US 40 in Delaware has an annual average daily traffic count ranging from a high of 92,113 vehicles at the DE 9 interchange to a low of 28,768 vehicles at the DE 896 Bus. intersection.[1] The portion of US 40 in Delaware east of US 301/DE 896 in Glasgow is part of the National Highway System.[4]

History[edit]

US 40 eastbound approaching DE 72 in Glasgow

By 1920, what would become the Delaware portion of US 40 was a county road, with the portion along US 13 under contract to become a state highway.[5] The portion of US 40 along the Dupont Highway was completed by 1923.[6] The Pulaski Highway portion of the road was built as a state highway by 1924.[7] When the US Highway System was created in 1926, US 40 was designated to pass through Delaware along Elkton Road (Pulaski Highway) between the Maryland border and State Road, US 13 from State Road to Wilmington, and Christiana Avenue from US 13 to a ferry across the Delaware River which carried the route to Penns Grove, New Jersey.[8][9] In 1926, the Delaware State Highway Department suggested that the portion of US 40 that followed US 13 along the DuPont Highway be widended.[10] This widening was completed a year later.[11] By 1931, US 40 was rerouted at Hares Corner to head east through New Castle and cross the Delaware River on a ferry to Pennsville, New Jersey. All of the route was a state highway by this time except the portion from Hares Corner to Basin Road.[12]

In 1931, work began on widening US 40 along the US 13 concurrency to a divided highway.[13] The completion of the divided highway between State Road and Wilmington was slated for summer 1933.[14] In 1932, recommendations were made to widen US 40 into a divided highway between the Maryland border and State Road.[14] A year later, the divided highway portion of US 40 had been graded between the Maryland border and Glasgow while paving of the divided highway was in progress between Bear and State Road.[15] In 1934, grading of the divided highway between the Maryland border and State Road had been completed with construction of the remainder of the road underway.[16] Work on widening US 40 to a divided highway between the Maryland border and US 13 was finished in 1936.[17] In 1934, recommendations were made to upgrade US 40 to a state highway between Hares Corner and New Castle.[16] The portion of US 40 between Hares Corner and New Castle was taken over by the state on July 1, 1935.[18][19] Construction on upgrading this section began in 1936.[17] This project was completed later that year.[19] The same year, a bridge was constructed over a Pennsylvania Railroad line in New Castle.[17]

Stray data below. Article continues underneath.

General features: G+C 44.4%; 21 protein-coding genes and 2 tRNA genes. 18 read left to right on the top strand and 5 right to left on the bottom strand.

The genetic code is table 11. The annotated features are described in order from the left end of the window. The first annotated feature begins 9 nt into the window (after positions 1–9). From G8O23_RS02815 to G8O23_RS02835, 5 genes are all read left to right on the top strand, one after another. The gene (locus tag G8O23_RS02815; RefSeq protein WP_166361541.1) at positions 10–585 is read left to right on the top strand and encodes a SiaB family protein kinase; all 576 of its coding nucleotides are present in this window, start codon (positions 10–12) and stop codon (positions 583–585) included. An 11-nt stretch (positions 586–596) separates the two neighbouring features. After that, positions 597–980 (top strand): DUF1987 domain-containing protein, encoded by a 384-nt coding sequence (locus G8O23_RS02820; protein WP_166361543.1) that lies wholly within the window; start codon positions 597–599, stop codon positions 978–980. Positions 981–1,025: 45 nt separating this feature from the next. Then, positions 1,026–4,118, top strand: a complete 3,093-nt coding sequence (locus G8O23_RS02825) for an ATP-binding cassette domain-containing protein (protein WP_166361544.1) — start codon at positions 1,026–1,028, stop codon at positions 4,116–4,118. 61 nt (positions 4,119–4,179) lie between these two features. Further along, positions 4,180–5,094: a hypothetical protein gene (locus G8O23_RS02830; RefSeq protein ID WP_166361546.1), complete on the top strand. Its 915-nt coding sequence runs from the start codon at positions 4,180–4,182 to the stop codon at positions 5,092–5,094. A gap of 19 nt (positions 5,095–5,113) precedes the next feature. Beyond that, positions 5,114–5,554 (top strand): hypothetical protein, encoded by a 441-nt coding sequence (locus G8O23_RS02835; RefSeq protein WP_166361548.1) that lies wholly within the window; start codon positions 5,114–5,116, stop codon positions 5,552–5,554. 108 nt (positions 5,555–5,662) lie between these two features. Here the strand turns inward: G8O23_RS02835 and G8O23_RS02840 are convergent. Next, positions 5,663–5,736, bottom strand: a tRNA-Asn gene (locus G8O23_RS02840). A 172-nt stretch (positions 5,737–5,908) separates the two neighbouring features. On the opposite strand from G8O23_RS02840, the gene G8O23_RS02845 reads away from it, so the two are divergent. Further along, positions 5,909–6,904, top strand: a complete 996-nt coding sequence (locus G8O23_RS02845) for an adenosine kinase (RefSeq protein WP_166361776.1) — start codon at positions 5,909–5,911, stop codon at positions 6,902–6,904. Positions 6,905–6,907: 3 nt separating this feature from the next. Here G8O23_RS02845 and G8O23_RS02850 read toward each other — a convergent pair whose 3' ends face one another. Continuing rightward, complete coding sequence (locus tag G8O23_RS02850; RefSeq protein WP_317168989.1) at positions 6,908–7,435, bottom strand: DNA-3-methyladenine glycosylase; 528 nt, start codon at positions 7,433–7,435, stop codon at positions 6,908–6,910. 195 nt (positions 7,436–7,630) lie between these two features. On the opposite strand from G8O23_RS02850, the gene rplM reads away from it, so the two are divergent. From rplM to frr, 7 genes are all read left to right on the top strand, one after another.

Construction on the Delaware Memorial Bridge began in 1949.[20] At the same time, work was underway on the Delaware Memorial Bridge approach, a divided highway which would begin at a directional-T interchange with US 13 in Farnhurst and head east to a cloverleaf interchange at New Castle Avenue (present DE 9) before leading to the bridge.[21][22] Construction on the US 13 interchange at Farnhurst began on July 12, 1950.[23] On August 16, 1951, the Delaware Memorial Bridge opened to traffic.[24] US 40 was rerouted to use the new Delaware Memorial Bridge to cross the Delaware River, being realigned to follow US 13 north from Hares Corner and Farnhurst and the bridge approach road between Farnhurst and the bridge. The ferry connecting New Castle to Pennsville was discontinued and DE 273 was extended along the former alignment of US 40 into New Castle.[25]

In 1954, plans were made to replace the intersection with DE 41/DE 141 in Basin Corner with a modified cloverleaf interchange in an effort to reduce traffic congestion.[26] Construction on the interchange began in September of that year.[27] The interchange between US 13/US 40 and DE 41/DE 141 was completed in 1956.[22][28] In 1958, construction began for a bridge at the Farnhurst interchange that would link the US 40 approach to the Delaware Memorial Bridge to the Delaware Turnpike that was proposed to run west to the Maryland border.[29] A year later, the Farnhurst interchange and the bridge approach were upgraded to Interstate Highway standards, and it was designated as part of I-295.[30][31] Construction at the interchange connecting to the Delaware Turnpike at Farnhurst was completed in July 1961. On November 14, 1963, the Delaware Turnpike opened to traffic, with I-295 extended west along that road to I-95.[32][33] In the middle of 1964, work began on a second span at the Delaware Memorial Bridge due to increasing traffic volumes. The second span of the bridge was opened to traffic in fall 1968.[34][35]

By 1966, US 301 was designated along the US 13/US 40 concurrency.[36] US 301N was designated to follow US 40 between DE 896 and US 13 in 1971.[37][38] US 301N was removed from US 40 in 1985.[39][40] By 1994, US 301 was removed from the US 13/US 40 concurrency, having been rerouted to follow DE 896 to end at US 40 in Glasgow.[41]

Major intersections[edit]

County Location Mile[1] km Destinations Notes